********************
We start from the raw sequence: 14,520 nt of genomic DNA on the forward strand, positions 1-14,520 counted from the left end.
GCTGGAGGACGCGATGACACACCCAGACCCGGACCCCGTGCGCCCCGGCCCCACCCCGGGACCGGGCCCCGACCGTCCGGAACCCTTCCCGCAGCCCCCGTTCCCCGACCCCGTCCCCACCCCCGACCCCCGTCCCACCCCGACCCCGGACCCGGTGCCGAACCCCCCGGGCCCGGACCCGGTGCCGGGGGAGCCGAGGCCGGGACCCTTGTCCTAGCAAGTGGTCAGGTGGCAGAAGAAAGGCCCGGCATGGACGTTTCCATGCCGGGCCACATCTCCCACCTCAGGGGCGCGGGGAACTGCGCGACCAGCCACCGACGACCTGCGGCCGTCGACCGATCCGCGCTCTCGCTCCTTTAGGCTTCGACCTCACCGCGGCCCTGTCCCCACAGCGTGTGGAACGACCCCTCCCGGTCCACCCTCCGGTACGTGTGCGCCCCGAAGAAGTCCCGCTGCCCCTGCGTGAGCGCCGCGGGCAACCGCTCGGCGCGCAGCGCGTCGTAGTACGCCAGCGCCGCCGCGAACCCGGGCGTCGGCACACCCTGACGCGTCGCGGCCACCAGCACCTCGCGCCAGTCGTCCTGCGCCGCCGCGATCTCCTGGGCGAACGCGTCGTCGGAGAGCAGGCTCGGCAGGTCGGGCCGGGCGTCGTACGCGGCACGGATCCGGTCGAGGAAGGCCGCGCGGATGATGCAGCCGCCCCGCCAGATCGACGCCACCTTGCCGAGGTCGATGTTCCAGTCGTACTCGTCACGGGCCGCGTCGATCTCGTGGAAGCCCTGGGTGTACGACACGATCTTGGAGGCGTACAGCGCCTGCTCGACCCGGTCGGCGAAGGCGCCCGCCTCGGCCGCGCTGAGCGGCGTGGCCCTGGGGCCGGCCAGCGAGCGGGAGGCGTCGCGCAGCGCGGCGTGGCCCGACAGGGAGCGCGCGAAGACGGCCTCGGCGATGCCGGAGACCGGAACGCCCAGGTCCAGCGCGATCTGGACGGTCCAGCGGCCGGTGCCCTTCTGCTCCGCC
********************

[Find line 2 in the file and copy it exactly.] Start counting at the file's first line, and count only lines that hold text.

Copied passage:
GCTGGAGGACGCGATGACACACCCAGACCCGGACCCCGTGCGCCCCGGCCCCACCCCGGGACCGGGCCCCGACCGTCCGGAACCCTTCCCGCAGCCCCCGTTCCCCGACCCCGTCCCCACCCCCGACCCCCGTCCCACCCCGACCCCGGACCCGGTGCCGAACCCCCCGGGCCCGGACCCGGTGCCGGGGGAGCCGAGGCCGGGACCCTTGTCCTAGCAAGTGGTCAGGTGGCAGAAGAAAGGCCCGGCATGGACGTTTCCATGCCGGGCCACATCTCCCACCTCAGGGGCGCGGGGAACTGCGCGACCAGCCACCGACGACCTGCGGCCGTCGACCGATCCGCGCTCTCGCTCCTTTAGGCTTCGACCTCACCGCGGCCCTGTCCCCACAGCGTGTGGAACGACCCCTCCCGGTCCACCCTCCGGTACGTGTGCGCCCCGAAGAAGTCCCGCTGCCCCTGCGTGAGCGCCGCGGGCAACCGCTCGGCGCGCAGCGCGTCGTAGTACGCCAGCGCCGCCGCGAACCCGGGCGTCGGCACACCCTGACGCGTCGCGGCCACCAGCACCTCGCGCCAGTCGTCCTGCGCCGCCGCGATCTCCTGGGCGAACGCGTCGTCGGAGAGCAGGCTCGGCAGGTCGGGCCGGGCGTCGTACGCGGCACGGATCCGGTCGAGGAAGGCCGCGCGGATGATGCAGCCGCCCCGCCAGATCGACGCCACCTTGCCGAGGTCGATGTTCCAGTCGTACTCGTCACGGGCCGCGTCGATCTCGTGGAAGCCCTGGGTGTACGACACGATCTTGGAGGCGTACAGCGCCTGCTCGACCCGGTCGGCGAAGGCGCCCGCCTCGGCCGCGCTGAGCGGCGTGGCCCTGGGGCCGGCCAGCGAGCGGGAGGCGTCGCGCAGCGCGGCGTGGCCCGACAGGGAGCGCGCGAAGACGGCCTCGGCGATGCCGGAGACCGGAACGCCCAGGTCCAGCGCGATCTGGACGGTCCAGCGGCCGGTGCCCTTCTGCTCCGCC